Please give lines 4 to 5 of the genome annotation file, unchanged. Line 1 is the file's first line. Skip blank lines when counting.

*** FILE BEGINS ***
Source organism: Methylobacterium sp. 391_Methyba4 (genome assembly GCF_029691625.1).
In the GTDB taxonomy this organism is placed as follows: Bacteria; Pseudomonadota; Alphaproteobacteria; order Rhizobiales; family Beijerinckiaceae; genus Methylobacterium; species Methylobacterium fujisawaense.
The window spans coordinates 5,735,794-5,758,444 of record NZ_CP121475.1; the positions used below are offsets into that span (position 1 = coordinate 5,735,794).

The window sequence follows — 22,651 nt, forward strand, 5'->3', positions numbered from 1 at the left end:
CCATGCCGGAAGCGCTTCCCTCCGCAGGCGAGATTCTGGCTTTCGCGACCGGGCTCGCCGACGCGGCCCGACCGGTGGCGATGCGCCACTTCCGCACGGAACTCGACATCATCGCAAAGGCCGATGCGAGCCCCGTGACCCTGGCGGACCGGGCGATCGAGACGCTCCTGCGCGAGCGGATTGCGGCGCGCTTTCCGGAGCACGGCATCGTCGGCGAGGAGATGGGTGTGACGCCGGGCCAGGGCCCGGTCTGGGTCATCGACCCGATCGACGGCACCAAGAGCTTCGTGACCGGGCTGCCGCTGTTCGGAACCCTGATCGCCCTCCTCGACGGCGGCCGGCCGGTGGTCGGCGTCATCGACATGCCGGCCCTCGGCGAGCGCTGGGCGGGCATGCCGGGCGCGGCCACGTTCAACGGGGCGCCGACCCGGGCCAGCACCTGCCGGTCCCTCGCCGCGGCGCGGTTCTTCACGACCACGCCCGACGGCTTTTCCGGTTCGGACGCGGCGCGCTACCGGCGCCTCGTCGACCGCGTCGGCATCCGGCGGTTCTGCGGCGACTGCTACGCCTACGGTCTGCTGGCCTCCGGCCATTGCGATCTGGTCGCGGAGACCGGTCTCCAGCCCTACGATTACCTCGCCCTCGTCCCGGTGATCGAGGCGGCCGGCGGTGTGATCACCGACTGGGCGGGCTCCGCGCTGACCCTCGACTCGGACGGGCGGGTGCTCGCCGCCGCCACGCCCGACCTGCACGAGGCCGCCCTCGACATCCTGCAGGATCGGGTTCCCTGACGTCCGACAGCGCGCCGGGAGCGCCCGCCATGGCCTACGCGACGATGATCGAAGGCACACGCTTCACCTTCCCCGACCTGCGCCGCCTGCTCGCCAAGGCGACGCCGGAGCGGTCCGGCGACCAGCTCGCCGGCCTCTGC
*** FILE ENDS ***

The window sequence follows — 22,651 nt, forward strand, 5'->3', positions numbered from 1 at the left end:
CCATGCCGGAAGCGCTTCCCTCCGCAGGCGAGATTCTGGCTTTCGCGACCGGGCTCGCCGACGCGGCCCGACCGGTGGCGATGCGCCACTTCCGCACGGAACTCGACATCATCGCAAAGGCCGATGCGAGCCCCGTGACCCTGGCGGACCGGGCGATCGAGACGCTCCTGCGCGAGCGGATTGCGGCGCGCTTTCCGGAGCACGGCATCGTCGGCGAGGAGATGGGTGTGACGCCGGGCCAGGGCCCGGTCTGGGTCATCGACCCGATCGACGGCACCAAGAGCTTCGTGACCGGGCTGCCGCTGTTCGGAACCCTGATCGCCCTCCTCGACGGCGGCCGGCCGGTGGTCGGCGTCATCGACATGCCGGCCCTCGGCGAGCGCTGGGCGGGCATGCCGGGCGCGGCCACGTTCAACGGGGCGCCGACCCGGGCCAGCACCTGCCGGTCCCTCGCCGCGGCGCGGTTCTTCACGACCACGCCCGACGGCTTTTCCGGTTCGGACGCGGCGCGCTACCGGCGCCTCGTCGACCGCGTCGGCATCCGGCGGTTCTGCGGCGACTGCTACGCCTACGGTCTGCTGGCCTCCGGCCATTGCGATCTGGTCGCGGAGACCGGTCTCCAGCCCTACGATTACCTCGCCCTCGTCCCGGTGATCGAGGCGGCCGGCGGTGTGATCACCGACTGGGCGGGCTCCGCGCTGACCCTCGACTCGGACGGGCGGGTGCTCGCCGCCGCCACGCCCGACCTGCACGAGGCCGCCCTCGACATCCTGCAGGATCGGGTTCCCTGACGTCCGACAGCGCGCCGGGAGCGCCCGCCATGGCCTACGCGACGATGATCGAAGGCACACGCTTCACCTTCCCCGACCTGCGCCGCCTGCTCGCCAAGGCGACGCCGGAGCGGTCCGGCGACCAGCTCGCCGGCCTCTGC